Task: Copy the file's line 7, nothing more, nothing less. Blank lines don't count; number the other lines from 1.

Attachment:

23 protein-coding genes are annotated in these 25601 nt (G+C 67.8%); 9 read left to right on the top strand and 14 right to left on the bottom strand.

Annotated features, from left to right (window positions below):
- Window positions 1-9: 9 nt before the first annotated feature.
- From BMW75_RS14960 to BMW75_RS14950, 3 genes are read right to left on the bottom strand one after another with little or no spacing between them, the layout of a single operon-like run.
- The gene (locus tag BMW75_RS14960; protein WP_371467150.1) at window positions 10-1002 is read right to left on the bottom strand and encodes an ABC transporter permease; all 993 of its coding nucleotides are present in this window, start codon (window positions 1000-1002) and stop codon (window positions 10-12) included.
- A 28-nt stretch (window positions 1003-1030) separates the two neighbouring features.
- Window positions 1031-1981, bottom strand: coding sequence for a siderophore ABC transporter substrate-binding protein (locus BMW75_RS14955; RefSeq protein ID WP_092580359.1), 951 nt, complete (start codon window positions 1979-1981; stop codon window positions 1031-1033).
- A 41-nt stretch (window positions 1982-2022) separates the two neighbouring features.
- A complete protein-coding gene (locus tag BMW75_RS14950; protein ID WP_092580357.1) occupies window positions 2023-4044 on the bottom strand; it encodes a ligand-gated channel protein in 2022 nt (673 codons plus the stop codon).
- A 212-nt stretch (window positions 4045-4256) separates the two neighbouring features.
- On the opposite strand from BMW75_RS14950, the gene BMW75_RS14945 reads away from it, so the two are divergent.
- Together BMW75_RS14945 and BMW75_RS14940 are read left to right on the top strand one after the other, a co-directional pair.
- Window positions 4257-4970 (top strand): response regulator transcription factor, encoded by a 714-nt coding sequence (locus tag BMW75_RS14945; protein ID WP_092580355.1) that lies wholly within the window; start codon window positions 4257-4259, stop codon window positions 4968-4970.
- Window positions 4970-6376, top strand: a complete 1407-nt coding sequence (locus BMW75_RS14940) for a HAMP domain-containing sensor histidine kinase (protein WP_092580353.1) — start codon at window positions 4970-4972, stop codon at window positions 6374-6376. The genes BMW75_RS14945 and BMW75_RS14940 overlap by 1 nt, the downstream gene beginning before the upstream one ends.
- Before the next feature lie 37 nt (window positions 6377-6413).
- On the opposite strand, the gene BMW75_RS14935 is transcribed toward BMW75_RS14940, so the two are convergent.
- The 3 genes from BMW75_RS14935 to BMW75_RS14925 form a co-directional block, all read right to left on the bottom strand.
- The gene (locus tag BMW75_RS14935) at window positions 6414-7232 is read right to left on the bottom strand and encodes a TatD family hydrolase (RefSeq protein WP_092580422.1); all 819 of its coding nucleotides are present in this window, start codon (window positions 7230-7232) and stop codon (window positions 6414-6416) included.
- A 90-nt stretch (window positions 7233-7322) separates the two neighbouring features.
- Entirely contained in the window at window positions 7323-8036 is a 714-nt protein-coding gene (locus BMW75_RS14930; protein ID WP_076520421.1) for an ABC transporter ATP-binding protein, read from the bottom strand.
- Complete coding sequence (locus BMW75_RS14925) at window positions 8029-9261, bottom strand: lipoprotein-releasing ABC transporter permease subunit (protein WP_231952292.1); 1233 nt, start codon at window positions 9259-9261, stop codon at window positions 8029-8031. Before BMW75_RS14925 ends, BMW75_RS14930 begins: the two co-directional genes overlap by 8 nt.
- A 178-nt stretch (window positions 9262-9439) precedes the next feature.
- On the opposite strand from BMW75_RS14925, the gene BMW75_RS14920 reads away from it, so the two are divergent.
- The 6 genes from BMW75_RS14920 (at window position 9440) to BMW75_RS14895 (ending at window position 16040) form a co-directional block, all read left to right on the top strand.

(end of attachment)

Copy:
- Window positions 1031-1981, bottom strand: coding sequence for a siderophore ABC transporter substrate-binding protein (locus BMW75_RS14955; RefSeq protein ID WP_092580359.1), 951 nt, complete (start codon window positions 1979-1981; stop codon window positions 1031-1033).